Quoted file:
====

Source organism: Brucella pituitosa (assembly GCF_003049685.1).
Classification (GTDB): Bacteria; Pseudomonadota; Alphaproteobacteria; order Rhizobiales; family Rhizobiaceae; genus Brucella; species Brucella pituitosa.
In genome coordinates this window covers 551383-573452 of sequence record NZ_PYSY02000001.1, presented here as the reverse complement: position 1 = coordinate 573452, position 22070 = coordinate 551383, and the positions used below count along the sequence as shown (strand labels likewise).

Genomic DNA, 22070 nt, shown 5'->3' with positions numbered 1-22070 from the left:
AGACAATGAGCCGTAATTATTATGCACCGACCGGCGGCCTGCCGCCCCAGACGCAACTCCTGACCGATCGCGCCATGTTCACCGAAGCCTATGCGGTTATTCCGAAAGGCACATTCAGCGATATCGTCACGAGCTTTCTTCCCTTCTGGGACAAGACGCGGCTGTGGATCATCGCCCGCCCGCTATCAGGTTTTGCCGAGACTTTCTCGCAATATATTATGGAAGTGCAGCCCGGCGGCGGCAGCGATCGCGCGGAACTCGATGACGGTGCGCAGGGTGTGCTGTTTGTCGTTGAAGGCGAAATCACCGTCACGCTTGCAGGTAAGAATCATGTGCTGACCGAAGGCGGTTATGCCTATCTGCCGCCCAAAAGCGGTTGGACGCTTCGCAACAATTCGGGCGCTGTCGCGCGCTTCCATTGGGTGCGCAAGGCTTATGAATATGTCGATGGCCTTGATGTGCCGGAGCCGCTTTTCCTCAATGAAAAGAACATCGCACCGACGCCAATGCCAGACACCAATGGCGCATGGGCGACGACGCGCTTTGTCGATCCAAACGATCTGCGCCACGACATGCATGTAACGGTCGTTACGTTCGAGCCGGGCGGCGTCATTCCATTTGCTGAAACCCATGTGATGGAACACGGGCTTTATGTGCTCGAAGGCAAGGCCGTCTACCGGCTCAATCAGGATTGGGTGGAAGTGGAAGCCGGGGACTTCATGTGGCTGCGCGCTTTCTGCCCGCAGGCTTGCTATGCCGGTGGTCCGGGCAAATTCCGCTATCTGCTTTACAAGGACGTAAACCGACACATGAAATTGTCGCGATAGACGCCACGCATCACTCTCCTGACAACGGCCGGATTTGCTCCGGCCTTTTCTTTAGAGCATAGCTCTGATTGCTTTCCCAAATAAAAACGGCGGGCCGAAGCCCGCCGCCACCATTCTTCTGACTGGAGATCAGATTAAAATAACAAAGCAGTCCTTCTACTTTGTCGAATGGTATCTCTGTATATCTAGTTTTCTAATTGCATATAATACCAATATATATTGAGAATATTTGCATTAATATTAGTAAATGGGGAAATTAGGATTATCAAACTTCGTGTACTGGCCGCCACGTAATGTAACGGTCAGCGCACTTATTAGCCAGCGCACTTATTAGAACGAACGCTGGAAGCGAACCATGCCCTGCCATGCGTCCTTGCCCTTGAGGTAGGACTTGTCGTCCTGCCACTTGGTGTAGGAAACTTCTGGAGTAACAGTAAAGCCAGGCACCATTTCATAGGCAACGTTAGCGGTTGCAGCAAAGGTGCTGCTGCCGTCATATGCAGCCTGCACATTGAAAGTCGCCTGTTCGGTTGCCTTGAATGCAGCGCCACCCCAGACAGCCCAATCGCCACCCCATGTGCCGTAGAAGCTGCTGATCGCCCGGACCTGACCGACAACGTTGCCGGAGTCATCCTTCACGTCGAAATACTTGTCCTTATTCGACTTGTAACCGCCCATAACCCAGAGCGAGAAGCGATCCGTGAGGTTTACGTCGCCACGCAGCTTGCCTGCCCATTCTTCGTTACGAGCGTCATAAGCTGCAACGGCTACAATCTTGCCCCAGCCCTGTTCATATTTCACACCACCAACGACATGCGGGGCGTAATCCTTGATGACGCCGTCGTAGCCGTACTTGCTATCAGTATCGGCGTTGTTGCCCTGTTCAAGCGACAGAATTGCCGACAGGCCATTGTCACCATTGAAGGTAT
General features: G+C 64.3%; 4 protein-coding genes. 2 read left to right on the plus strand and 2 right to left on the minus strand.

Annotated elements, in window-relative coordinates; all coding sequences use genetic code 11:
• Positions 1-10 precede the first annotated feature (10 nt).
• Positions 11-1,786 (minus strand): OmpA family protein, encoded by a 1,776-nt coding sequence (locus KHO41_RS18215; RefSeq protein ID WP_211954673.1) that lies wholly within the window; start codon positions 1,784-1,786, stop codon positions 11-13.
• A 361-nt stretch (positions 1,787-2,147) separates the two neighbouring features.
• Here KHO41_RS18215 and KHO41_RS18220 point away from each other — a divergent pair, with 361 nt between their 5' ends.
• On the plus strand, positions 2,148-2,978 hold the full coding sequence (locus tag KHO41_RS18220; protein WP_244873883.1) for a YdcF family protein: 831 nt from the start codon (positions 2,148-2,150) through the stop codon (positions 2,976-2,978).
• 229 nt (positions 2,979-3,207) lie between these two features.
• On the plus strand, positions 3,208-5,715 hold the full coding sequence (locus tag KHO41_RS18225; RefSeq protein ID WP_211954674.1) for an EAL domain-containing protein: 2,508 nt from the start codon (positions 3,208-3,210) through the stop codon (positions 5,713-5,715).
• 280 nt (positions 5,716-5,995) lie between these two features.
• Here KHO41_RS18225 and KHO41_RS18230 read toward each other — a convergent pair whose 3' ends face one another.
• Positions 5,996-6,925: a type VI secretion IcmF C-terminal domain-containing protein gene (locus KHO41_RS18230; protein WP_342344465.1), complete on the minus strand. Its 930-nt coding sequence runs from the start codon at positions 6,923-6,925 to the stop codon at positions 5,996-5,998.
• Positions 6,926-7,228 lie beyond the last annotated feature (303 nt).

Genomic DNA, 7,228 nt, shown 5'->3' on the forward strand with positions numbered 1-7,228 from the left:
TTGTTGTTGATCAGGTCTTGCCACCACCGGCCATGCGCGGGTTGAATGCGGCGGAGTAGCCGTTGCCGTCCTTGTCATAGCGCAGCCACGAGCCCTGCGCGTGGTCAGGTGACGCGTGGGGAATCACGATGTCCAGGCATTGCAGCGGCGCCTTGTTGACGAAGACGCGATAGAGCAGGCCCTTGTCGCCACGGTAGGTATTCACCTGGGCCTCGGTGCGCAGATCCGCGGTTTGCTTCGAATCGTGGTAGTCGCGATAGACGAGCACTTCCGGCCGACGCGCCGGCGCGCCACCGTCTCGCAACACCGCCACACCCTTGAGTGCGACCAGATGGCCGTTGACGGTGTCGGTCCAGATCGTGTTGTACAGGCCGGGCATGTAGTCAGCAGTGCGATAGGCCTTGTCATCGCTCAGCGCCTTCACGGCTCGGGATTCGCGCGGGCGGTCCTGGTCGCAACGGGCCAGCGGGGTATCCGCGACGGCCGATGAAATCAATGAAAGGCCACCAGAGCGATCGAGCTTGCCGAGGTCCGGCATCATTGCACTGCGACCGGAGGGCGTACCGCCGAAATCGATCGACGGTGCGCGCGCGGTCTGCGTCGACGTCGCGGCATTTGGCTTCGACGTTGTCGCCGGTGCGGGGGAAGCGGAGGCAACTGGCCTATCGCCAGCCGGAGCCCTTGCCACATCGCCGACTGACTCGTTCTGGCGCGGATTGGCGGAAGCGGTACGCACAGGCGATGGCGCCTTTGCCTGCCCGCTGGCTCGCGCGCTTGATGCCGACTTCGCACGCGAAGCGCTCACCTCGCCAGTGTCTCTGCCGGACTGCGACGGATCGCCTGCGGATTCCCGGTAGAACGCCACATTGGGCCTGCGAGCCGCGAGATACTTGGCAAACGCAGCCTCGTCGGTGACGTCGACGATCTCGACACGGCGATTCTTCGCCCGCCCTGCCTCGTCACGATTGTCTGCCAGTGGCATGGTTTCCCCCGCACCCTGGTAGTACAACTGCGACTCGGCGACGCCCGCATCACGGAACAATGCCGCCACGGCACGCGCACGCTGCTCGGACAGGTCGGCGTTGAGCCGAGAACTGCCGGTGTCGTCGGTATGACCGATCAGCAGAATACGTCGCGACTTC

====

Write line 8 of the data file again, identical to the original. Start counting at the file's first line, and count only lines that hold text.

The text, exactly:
• Positions 1-10 precede the first annotated feature (10 nt).